The contention in the linked article is that by pushing your "startup" app (which they imply to be a high quality app in a novel category) into the Android ecosystem first you can take advantage of the generally poorer app quality to get a "bigger piece of the pie". (This is the same argument that was made for years about Mac game development, btw.)
I'm not quite sure I buy all of that, but arguing against is has to be a lot more subtle than asserting that Android users "don't pay for apps".
If Google had sent that much to developers they'd be saying something. 90% of the data points we see are of the form:
My app made X on Android and 5-10X on iOS
The reason those "data points" are skewed is psychology. No one is inspired to write a vitriolic blog post whining that their Android app only makes 73% as much as the iOS version. Nor is the iOS-centric HN echo chamber well equipped to give you a random sample of these things. And, frankly, lots of those bigger numbers are simply old. Android's market share is growing rapidly. Three years ago, I think 10x was probably correct.
> Nor is the iOS-centric HN echo chamber...
Read the comments here. The significant majority are pro-Android. The whole 'plucky little Android' schtick is extremely tiresome and frankly devalues your point. The "psychology" that you cite is basically confirmation bias, so beautifully illustrated by your comment.
Whilst Android is making gains is some markets, so Apple is in others. Apple is up before a hardware update in the UK, France and US, taking share away from Android.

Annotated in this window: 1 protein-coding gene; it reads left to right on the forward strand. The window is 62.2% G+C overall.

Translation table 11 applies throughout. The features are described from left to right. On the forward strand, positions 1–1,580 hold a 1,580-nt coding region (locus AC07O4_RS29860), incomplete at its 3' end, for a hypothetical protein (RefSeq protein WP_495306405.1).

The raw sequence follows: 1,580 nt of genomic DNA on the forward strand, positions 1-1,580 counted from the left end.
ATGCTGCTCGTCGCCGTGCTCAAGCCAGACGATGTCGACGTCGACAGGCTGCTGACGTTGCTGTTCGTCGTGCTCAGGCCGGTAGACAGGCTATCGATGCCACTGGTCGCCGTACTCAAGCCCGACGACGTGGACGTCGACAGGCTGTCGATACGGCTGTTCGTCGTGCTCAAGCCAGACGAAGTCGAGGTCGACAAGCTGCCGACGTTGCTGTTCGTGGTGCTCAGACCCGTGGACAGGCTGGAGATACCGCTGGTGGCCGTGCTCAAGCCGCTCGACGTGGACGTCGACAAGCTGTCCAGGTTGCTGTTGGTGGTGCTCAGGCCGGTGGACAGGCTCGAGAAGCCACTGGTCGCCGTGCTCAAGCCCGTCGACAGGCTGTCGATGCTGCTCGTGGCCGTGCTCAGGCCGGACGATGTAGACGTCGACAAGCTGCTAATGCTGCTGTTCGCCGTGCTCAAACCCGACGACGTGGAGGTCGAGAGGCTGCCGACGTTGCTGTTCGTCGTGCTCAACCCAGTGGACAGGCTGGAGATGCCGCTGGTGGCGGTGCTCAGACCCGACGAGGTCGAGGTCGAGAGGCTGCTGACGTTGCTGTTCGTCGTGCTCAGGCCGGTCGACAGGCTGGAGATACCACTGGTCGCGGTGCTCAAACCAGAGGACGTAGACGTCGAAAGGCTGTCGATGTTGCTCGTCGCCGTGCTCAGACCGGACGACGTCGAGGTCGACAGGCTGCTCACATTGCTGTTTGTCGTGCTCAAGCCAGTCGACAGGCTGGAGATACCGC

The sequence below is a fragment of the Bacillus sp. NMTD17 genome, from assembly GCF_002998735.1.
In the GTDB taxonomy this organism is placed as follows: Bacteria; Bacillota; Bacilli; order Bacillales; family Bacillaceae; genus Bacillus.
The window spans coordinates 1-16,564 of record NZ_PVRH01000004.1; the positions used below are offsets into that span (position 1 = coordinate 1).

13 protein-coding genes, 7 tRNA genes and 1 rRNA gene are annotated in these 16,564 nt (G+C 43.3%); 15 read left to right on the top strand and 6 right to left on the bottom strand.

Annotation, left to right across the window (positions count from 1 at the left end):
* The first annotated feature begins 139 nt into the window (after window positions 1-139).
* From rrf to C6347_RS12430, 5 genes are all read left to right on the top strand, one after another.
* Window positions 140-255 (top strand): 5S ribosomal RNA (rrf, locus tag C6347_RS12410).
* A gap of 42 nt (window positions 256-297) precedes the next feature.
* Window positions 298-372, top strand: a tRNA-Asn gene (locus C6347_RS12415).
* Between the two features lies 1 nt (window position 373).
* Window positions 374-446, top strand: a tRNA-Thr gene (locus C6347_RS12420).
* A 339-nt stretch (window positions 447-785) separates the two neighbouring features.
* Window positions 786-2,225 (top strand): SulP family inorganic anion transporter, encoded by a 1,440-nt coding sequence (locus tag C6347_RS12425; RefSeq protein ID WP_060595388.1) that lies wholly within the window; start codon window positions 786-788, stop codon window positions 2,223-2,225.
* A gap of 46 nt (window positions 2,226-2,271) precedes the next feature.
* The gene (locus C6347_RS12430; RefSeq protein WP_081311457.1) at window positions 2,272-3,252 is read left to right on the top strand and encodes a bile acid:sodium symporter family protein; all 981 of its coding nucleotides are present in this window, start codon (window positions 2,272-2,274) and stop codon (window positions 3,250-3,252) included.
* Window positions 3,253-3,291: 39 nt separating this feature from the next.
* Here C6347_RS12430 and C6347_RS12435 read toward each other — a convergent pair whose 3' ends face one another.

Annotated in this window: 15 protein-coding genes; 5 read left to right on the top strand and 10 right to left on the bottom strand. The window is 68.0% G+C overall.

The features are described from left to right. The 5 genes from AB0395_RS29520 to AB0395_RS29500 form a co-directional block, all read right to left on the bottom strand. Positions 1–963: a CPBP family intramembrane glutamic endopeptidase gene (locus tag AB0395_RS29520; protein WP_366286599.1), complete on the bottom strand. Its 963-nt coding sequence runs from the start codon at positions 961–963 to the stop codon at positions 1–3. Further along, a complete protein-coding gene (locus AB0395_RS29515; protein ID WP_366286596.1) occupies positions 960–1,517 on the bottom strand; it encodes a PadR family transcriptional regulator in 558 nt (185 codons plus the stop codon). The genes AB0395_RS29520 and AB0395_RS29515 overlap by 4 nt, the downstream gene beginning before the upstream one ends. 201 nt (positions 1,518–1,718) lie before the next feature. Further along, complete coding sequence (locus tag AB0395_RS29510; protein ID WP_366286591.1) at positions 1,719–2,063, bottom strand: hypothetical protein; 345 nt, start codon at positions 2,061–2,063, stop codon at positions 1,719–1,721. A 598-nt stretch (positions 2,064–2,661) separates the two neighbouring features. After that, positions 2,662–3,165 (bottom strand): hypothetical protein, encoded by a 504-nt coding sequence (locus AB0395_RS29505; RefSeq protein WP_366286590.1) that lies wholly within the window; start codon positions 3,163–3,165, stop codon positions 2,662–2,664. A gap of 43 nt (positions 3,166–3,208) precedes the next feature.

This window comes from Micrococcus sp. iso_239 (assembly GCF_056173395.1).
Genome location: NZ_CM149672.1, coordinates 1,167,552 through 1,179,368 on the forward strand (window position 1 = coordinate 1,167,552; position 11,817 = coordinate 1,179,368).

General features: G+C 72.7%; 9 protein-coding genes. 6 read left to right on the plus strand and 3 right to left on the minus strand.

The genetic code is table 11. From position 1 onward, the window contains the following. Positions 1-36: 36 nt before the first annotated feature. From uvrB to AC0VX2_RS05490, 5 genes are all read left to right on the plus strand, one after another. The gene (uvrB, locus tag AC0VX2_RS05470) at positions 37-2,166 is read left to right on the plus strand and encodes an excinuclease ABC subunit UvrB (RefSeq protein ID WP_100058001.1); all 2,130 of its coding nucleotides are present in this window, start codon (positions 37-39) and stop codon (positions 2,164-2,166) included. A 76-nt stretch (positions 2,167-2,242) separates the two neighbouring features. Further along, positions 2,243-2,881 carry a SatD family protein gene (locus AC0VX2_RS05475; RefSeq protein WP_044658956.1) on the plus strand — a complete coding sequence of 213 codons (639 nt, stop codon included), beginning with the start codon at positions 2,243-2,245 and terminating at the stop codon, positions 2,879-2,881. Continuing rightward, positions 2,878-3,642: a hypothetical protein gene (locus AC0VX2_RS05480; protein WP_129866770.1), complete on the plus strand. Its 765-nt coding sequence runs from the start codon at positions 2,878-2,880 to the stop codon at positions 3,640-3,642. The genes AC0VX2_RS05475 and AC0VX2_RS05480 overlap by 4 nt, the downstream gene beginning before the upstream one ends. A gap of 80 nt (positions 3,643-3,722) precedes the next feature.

And 2.3 was 2.6 in January so for a really bad back of the envelope calculation we can guess 2.3 will be 1.0 sometime before 2017.
I think there are lots of advantages and good reasons to target both, but as long as the majority of the revenue comes from iOS, it makes sense to target iOS first.
Also, lots can happen between now and 2017. 4 years ago nokia and blackberry were still competing. iOS or Android could in theory be small players in 4 years. (Note that I don't think that will be the case, but it's possible.)
Of the data points that in your circle you see, you mean? I've seen anecdotes recently of publishers making much more on the Android market. That's the thing about anecdotes.
The most recent stats are that they are closing very fast.
But it is incredibly variable. How are they marketed? Do they pander to the demographics? Do they take advantage of the platforms? Are they crowded segments on each platform? How does it compare to the incumbents in those segments? Etc. It is impossible to separate all of those, which is why such comparisons are usually bunk.